Embezzlement in Self-Storage: Danger Signs for Facility Owners and Tips for Prevention
Copyright 2014 by Virgo Publishing.
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Posted on: 10/03/2011



 

By Carol Krendl

Embezzlement is often labeled as a white-collar crime because it refers to the nature of the criminal (a person of respectable status) and the environment in which the crime occurs (a professional setting). White-collar crimes are typically non-violent and intended for personal financial gain. Embezzlement qualifies, incurring all levels of financial loss.

Embezzlement affects thousands of self-storage properties every day. Although it’s not violent, it can cause serious suffering to those involved. The damage is not just financial, it’s personal because there’s a violation of trust. While the punishment for this crime is matched to the value of the property misappropriated, it’s more difficult to make amends for the emotional damage. To eliminate instances of this crime, it’s this interpersonal aspect that must be addressed.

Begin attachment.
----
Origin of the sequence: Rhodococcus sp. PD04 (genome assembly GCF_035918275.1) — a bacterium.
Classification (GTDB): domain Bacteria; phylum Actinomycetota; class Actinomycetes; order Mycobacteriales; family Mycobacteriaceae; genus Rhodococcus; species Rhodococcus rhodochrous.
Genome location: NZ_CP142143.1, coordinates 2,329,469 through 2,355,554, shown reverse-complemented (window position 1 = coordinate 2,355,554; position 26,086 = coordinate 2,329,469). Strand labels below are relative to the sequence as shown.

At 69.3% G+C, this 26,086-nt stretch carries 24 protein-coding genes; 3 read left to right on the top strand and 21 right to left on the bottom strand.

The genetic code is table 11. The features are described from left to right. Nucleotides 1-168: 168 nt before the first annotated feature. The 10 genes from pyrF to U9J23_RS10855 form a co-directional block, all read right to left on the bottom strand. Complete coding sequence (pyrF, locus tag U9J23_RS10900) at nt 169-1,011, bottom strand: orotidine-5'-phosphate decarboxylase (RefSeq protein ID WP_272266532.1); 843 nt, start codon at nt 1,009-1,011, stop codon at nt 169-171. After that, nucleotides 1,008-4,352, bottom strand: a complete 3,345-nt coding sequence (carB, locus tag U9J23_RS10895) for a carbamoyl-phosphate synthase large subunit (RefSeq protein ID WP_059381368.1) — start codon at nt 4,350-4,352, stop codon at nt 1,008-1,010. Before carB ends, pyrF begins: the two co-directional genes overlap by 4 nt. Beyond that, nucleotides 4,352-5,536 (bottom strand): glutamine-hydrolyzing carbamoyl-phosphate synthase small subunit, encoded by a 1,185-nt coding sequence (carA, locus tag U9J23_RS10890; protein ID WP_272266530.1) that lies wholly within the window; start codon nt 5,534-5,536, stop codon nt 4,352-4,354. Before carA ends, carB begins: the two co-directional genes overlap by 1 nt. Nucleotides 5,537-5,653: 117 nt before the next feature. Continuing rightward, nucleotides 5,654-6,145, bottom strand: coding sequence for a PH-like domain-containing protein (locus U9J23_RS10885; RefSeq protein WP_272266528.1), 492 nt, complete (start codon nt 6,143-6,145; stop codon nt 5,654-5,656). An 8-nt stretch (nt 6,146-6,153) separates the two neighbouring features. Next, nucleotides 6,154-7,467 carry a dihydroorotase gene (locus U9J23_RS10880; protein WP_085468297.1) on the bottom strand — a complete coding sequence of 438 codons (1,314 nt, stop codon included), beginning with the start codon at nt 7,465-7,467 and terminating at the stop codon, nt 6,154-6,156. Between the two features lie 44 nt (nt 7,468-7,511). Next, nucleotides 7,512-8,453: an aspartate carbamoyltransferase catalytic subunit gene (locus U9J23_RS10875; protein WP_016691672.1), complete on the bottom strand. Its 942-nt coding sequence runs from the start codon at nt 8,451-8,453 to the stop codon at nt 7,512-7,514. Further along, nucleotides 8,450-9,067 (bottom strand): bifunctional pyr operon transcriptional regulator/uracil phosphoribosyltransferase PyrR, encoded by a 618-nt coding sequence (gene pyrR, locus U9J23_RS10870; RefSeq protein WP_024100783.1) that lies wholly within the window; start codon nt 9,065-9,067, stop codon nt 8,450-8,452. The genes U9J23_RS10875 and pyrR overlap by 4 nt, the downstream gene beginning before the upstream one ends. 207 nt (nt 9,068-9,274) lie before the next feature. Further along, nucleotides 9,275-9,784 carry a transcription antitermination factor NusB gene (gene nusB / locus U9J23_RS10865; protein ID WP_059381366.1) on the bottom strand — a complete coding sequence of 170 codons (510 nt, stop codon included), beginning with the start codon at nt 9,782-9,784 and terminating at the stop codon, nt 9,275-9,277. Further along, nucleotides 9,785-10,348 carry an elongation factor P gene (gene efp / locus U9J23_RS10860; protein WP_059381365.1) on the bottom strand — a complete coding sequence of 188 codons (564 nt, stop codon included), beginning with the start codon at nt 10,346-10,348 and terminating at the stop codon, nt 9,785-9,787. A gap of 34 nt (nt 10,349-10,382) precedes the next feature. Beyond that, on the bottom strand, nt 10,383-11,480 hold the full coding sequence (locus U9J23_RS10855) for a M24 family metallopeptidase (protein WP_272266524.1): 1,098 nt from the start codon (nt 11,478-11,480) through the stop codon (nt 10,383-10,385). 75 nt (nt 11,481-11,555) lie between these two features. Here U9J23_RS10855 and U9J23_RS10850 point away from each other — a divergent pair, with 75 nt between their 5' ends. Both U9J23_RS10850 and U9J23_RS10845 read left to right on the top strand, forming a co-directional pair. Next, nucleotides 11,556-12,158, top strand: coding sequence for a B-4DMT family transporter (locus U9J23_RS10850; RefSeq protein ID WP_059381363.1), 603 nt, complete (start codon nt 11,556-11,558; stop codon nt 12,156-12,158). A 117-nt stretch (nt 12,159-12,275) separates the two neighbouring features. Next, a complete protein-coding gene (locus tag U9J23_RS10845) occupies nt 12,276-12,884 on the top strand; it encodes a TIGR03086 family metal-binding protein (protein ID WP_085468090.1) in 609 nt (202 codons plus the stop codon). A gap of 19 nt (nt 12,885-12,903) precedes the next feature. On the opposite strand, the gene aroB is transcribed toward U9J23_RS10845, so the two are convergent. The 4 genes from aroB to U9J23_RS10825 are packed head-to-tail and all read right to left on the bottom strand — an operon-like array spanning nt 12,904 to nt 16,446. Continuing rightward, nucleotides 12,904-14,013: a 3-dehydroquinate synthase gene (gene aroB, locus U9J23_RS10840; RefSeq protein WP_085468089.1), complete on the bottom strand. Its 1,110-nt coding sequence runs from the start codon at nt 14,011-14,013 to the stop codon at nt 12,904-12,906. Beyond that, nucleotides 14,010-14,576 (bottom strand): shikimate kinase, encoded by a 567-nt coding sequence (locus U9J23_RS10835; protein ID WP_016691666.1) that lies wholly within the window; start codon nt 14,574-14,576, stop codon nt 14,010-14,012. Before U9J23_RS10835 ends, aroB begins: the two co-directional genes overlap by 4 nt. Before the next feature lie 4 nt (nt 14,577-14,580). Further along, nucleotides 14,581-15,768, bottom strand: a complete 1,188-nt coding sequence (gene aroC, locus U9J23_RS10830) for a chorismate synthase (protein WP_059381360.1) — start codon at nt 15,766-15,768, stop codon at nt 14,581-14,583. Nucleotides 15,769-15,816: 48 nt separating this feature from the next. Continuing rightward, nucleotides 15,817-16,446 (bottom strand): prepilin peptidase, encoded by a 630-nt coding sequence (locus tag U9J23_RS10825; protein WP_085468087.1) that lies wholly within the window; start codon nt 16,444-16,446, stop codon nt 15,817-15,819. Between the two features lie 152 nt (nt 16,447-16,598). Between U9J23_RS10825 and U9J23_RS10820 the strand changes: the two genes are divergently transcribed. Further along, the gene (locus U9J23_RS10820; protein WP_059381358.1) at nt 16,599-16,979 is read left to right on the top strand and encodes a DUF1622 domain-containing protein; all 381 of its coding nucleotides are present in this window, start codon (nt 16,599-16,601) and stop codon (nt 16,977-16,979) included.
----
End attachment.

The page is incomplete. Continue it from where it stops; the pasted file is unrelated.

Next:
Danger Signs

There are signs of theft and embezzlement for which self-storage owners should be on the lookout:

Employees who never want to take a vacation. The employee doesn't want anyone else at the store to see what’s going on with the computer, physical inventory or customers.

Managers who cannot seem to keep assistant or relief employees. Keep an open line of communication with relief employees. They will often tell you about problems or issues if something doesn't seem right at the property.

Inadequately trained relief personnel. In embezzlement situations, relief employees are often not asked by the manager to make deposits, call delinquent customers or do weekly inventory of the space.

Employees who tell customers they’re the facility owner. This may sound strange, but when an employee wants a complaining customer to go away and not cause any undue attention or problem, he simply says he’s the owner. It’s important that customers have a way to call your home office and make complaints. This keeps a line of communication open between upper management and tenants.